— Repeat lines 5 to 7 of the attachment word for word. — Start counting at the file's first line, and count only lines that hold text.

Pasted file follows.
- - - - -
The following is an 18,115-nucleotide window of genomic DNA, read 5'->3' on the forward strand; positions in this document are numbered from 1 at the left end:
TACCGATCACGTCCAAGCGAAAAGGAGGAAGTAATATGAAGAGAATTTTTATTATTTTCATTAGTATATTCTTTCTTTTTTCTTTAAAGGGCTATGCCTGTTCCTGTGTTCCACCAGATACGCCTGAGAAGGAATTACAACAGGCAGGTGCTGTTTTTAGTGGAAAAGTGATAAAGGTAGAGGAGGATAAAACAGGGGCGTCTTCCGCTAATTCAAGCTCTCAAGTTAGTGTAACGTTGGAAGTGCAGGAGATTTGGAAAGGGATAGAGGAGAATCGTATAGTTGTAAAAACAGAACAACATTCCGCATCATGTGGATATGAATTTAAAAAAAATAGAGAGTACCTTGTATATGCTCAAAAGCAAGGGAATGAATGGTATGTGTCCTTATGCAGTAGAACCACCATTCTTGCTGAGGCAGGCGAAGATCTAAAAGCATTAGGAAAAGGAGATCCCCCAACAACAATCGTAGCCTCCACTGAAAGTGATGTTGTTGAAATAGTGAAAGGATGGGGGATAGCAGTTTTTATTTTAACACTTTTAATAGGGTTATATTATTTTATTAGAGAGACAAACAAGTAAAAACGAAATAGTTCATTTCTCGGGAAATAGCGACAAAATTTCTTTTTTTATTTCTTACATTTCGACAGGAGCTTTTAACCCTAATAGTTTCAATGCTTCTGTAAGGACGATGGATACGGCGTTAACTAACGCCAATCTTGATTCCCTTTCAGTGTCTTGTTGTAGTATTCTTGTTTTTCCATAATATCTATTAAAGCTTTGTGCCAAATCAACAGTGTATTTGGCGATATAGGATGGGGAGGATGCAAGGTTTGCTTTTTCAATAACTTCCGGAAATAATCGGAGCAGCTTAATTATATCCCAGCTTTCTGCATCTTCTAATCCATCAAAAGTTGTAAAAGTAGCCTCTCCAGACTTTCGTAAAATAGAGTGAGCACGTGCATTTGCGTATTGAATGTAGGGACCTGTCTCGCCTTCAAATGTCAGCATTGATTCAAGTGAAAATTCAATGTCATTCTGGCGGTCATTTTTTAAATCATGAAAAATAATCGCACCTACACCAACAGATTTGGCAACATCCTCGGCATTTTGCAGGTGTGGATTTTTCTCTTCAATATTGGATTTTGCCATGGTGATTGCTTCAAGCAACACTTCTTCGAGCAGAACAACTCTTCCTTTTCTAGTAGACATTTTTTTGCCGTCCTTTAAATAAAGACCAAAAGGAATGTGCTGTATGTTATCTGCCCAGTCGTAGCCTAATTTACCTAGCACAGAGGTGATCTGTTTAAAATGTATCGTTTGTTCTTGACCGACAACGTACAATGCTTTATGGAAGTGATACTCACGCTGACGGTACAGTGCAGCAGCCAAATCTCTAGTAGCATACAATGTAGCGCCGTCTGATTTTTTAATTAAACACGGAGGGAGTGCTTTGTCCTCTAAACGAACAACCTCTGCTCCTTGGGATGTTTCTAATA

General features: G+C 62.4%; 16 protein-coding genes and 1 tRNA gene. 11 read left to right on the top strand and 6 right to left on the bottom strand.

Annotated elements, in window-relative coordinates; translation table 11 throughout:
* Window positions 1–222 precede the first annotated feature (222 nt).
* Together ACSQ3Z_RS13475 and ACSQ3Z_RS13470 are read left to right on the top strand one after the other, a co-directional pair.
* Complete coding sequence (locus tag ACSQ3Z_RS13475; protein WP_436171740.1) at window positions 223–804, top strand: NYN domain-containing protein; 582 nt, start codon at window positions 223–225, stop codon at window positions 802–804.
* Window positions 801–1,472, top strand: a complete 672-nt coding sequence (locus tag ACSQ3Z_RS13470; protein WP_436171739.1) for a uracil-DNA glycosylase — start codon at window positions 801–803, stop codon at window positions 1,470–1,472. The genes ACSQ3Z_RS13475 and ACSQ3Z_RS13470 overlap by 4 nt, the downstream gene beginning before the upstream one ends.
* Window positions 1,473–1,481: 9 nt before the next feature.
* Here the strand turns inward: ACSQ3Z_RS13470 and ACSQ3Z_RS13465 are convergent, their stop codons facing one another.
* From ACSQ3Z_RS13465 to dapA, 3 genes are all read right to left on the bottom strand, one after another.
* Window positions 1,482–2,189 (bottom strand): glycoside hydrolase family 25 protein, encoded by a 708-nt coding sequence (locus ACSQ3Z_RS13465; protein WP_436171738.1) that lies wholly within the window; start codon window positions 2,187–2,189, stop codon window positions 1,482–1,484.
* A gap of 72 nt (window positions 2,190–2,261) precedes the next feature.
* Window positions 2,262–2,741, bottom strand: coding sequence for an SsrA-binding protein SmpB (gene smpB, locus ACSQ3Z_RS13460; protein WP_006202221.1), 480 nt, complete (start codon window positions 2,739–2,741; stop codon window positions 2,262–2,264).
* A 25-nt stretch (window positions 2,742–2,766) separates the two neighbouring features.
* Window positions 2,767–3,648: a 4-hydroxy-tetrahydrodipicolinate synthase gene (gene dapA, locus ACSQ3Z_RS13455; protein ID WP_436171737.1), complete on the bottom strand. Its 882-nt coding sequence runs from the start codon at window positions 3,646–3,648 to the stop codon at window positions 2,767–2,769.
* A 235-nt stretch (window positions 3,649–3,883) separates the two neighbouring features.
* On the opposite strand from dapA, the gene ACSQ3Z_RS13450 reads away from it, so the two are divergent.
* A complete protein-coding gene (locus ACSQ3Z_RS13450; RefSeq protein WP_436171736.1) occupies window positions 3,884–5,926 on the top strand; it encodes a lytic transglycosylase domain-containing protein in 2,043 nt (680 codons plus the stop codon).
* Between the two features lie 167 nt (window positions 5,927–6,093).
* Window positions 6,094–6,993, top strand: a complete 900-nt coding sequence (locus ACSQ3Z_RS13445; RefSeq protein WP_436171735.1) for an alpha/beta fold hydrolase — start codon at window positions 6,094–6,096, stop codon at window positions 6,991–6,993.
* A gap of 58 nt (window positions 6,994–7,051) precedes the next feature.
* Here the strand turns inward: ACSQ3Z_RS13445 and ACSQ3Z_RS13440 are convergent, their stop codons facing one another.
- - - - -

* Window positions 1–222 precede the first annotated feature (222 nt).
* Together ACSQ3Z_RS13475 and ACSQ3Z_RS13470 are read left to right on the top strand one after the other, a co-directional pair.
* Complete coding sequence (locus tag ACSQ3Z_RS13475; protein WP_436171740.1) at window positions 223–804, top strand: NYN domain-containing protein; 582 nt, start codon at window positions 223–225, stop codon at window positions 802–804.